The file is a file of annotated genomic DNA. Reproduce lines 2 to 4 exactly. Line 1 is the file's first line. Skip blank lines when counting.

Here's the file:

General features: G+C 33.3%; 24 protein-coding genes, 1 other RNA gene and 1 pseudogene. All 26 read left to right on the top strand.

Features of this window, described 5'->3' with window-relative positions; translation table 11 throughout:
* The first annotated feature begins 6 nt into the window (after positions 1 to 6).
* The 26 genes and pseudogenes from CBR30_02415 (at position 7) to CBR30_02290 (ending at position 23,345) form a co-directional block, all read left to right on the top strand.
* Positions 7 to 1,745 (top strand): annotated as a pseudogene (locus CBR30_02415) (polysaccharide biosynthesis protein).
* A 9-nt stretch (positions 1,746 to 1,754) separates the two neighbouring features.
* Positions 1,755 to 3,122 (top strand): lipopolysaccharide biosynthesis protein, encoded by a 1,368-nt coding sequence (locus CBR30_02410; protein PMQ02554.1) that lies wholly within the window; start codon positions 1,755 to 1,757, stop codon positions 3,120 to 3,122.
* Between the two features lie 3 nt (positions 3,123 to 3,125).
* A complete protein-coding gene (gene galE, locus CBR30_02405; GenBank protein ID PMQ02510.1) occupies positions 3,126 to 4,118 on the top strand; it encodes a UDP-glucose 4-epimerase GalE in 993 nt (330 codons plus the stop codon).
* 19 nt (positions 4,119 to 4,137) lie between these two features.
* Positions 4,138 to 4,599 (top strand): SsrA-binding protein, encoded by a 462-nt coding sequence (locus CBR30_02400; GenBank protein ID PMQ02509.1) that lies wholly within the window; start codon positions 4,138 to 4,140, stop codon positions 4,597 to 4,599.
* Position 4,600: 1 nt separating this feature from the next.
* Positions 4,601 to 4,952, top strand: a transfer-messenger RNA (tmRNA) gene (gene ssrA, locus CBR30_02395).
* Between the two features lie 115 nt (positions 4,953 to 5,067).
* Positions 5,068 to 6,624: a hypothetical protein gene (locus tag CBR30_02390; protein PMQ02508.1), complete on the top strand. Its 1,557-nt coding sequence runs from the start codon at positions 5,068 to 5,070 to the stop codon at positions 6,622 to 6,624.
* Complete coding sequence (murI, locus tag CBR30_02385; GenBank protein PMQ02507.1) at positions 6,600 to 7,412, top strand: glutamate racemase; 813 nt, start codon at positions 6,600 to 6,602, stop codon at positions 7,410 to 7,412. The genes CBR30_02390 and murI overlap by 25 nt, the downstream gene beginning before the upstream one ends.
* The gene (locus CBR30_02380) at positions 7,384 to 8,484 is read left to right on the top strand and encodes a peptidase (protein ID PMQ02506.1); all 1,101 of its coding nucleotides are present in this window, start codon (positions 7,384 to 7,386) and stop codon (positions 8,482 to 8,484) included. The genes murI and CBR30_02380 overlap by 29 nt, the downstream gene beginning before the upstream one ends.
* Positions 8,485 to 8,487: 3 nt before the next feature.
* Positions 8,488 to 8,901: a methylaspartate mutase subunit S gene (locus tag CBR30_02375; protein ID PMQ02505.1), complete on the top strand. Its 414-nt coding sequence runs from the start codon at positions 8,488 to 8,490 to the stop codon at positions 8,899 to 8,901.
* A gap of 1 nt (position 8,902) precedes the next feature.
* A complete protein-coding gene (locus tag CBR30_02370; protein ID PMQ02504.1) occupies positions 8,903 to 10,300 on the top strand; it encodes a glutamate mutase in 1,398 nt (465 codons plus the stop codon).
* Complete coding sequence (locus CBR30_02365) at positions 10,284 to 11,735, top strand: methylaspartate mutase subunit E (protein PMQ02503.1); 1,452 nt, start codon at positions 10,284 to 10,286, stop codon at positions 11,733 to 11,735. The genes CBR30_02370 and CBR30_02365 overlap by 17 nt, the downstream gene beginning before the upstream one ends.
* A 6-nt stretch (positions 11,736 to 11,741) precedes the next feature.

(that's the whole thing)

Features of this window, described 5'->3' with window-relative positions; translation table 11 throughout:
* The first annotated feature begins 6 nt into the window (after positions 1 to 6).
* The 26 genes and pseudogenes from CBR30_02415 (at position 7) to CBR30_02290 (ending at position 23,345) form a co-directional block, all read left to right on the top strand.